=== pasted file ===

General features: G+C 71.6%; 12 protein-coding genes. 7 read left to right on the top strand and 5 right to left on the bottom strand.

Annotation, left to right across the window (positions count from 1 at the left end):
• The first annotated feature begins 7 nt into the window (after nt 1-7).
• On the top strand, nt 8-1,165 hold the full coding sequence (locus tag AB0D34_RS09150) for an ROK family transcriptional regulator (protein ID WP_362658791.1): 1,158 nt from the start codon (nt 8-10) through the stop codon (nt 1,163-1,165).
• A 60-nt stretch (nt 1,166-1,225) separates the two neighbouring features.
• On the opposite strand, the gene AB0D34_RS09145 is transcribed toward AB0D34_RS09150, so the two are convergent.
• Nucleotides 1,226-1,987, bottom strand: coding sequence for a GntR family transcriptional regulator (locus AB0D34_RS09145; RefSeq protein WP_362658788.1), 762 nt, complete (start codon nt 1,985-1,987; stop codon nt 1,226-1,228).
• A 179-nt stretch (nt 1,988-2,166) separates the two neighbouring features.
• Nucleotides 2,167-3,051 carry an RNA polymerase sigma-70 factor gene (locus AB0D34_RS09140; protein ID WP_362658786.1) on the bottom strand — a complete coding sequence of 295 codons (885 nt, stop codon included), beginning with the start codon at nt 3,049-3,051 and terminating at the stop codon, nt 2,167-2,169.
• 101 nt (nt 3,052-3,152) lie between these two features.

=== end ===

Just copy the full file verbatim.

General features: G+C 71.6%; 12 protein-coding genes. 7 read left to right on the top strand and 5 right to left on the bottom strand.

Annotation, left to right across the window (positions count from 1 at the left end):
• The first annotated feature begins 7 nt into the window (after nt 1-7).
• On the top strand, nt 8-1,165 hold the full coding sequence (locus tag AB0D34_RS09150) for an ROK family transcriptional regulator (protein ID WP_362658791.1): 1,158 nt from the start codon (nt 8-10) through the stop codon (nt 1,163-1,165).
• A 60-nt stretch (nt 1,166-1,225) separates the two neighbouring features.
• On the opposite strand, the gene AB0D34_RS09145 is transcribed toward AB0D34_RS09150, so the two are convergent.
• Nucleotides 1,226-1,987, bottom strand: coding sequence for a GntR family transcriptional regulator (locus AB0D34_RS09145; RefSeq protein WP_362658788.1), 762 nt, complete (start codon nt 1,985-1,987; stop codon nt 1,226-1,228).
• A 179-nt stretch (nt 1,988-2,166) separates the two neighbouring features.
• Nucleotides 2,167-3,051 carry an RNA polymerase sigma-70 factor gene (locus AB0D34_RS09140; protein ID WP_362658786.1) on the bottom strand — a complete coding sequence of 295 codons (885 nt, stop codon included), beginning with the start codon at nt 3,049-3,051 and terminating at the stop codon, nt 2,167-2,169.
• 101 nt (nt 3,052-3,152) lie between these two features.